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Egyptian Islamists called for an uprising after saying dozens of its supporters were "massacred" Monday while demonstrating against last week's military coup, dashing the army's hopes of broad support for an interim civilian administration.
The Muslim Brotherhood movement, which has refused to accept the army's toppling of its champion Mohamed Morsi, who won Egypt's first freely contested presidential election, called for international intervention to prevent a Syria-style civil war.
The bloodshed outside the Cairo headquarters of the elite Republican Guard came just hours before the caretaker president installed by the army had been due to announce his choice of interim prime minister.
It had been delayed by strong opposition from the ultra-conservative Islamist Al-Nur party to president Adly Mansour's first choice, Nobel Peace laureate Mohamed ElBaradei, and the party announced it was pulling out of talks entirely in response to Monday's "massacre".
The Brotherhood said its activists were holding dawn prayers at their protest camp outside the Guard's headquarters when security forces opened fire, leaving at least 35 of them dead.
"Morsi supporters were praying while the police and army fired live rounds and tear gas at them. This led to around 35 dead and the figure is likely to rise," the Brotherhood said.
A senior medical official told AFP at least 42 people were killed and 322 wounded in the shooting.
The army said "armed terrorists" tried to storm the base, leaving one security officer dead and six critically wounded.
The Brotherhood's political arm, the Freedom and Justice Party, called for "an uprising by the great people of Egypt against those trying to steal their revolution with tanks".
It urged "the international community and international groups and all the free people of the world to intervene to stop further massacres... and prevent a new Syria in the Arab world".
The violence overshadowed nationwide demonstrations held on Sunday in support of the army and threatened the already delayed announced of an interim government.
The military has come under mounting international pressure to swiftly install a civilian administration to oversee a rapid return to elected government.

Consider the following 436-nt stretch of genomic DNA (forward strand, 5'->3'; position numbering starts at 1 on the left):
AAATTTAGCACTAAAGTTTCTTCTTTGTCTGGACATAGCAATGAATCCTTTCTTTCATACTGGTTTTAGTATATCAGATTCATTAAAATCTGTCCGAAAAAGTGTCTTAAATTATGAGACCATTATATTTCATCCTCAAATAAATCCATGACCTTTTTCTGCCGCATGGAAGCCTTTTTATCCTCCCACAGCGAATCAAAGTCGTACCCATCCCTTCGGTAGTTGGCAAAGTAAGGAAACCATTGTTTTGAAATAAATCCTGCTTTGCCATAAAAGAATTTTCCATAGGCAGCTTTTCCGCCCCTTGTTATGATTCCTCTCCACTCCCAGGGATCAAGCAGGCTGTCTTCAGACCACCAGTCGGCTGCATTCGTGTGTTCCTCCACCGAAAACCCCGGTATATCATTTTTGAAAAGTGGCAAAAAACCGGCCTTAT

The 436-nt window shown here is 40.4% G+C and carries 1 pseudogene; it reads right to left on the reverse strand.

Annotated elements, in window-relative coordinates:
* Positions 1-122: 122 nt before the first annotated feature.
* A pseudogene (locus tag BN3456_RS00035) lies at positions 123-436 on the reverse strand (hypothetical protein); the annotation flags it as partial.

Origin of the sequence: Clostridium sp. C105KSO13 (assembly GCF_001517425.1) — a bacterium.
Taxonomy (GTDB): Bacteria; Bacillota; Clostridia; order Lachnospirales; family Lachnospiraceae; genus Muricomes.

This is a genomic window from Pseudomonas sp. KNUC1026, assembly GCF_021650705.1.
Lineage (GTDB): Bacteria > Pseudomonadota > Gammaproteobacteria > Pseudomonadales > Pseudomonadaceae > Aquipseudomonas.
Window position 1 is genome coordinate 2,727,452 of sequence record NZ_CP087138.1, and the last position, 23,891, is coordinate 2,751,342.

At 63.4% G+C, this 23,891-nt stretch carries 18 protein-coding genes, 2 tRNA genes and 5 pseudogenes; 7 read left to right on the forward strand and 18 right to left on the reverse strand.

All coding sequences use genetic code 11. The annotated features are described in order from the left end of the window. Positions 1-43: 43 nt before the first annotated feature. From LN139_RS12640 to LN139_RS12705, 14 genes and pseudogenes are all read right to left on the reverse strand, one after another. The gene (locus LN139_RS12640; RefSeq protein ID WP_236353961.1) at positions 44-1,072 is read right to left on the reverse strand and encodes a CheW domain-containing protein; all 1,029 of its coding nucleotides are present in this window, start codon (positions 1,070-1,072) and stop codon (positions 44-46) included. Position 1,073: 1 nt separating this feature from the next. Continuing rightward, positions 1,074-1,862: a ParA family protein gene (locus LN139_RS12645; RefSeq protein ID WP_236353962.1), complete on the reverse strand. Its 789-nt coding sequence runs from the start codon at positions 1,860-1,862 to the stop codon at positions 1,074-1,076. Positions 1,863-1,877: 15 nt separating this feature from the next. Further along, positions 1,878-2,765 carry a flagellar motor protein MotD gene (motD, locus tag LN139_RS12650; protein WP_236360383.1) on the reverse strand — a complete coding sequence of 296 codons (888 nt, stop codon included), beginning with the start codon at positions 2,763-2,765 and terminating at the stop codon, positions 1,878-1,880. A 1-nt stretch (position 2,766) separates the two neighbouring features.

The United States has specific legislation against military overthrows of elected governments that could imperil Washington's $1.3 billion a year in military aid.
Police barricades prevented journalists from accessing the area around the Republican Guard base, already the scene of deadly violence last Friday.
Demonstrators said troops had fired tear gas canisters and warning shots in a bid to disperse them but a group of men in civilian clothing had fired live rounds straight into the crowd.
"The Republican Guard fired tear gas but the thugs came from the side. We were the target," protester Mahmud al-Shilli told AFP.
The Al-Nur party, which won almost a quarter of votes in a 2011 parliamentary election and had given its support to the army's overthrow of Morsi, said it was pulling out of talks on a new government in response to the "massacre".
"We have decided to withdraw immediately from all negotiations in response to the massacre outside the Republican Guard" headquarters, Al-Nur spokesman Nadder Bakkar said on Twitter.
The party had already voiced strong opposition to Mansour's first choice, ElBaradei, an outspoken liberal opponent of the Brotherhood, delaying efforts to form an interim government.
Mansour aides had said before the deadly violence that he was leaning towards appointing centre-left lawyer Ziad Bahaa Eldin as prime minister with ElBaradei as vice president and that an announcement would be made later on Monday.
Hundreds of thousands of Morsi opponents took to the streets of Cairo on Sunday to demonstrate their support for his overthrow.
Wave after wave of military aircraft flew over the demonstrators, with one formation leaving behind long trails of smoke in black, white and red -- the colours of the Egyptian flag.
"We are on the street to show the world that it was a popular revolution and not a coup that overthrew" Morsi, said a beaming teacher who gave her name as Magda.
Many banners expressed anger with the United States for what they perceive as its support for Morsi, as well as American media coverage depicting his ouster as a coup.
"America shame on you! This is a revolution, not a coup!" read one.
President Barack Obama insisted the United States was "not aligned" with any political party or group in Egypt following Morsi's ouster.
"The future path of Egypt can only be determined by the Egyptian people," the White House quoted him as saying.
Morsi's single year of turbulent rule was marked by accusations he failed the 2011 revolution that ousted autocratic president Hosni Mubarak by concentrating power in Islamist hands and letting the economy nosedive.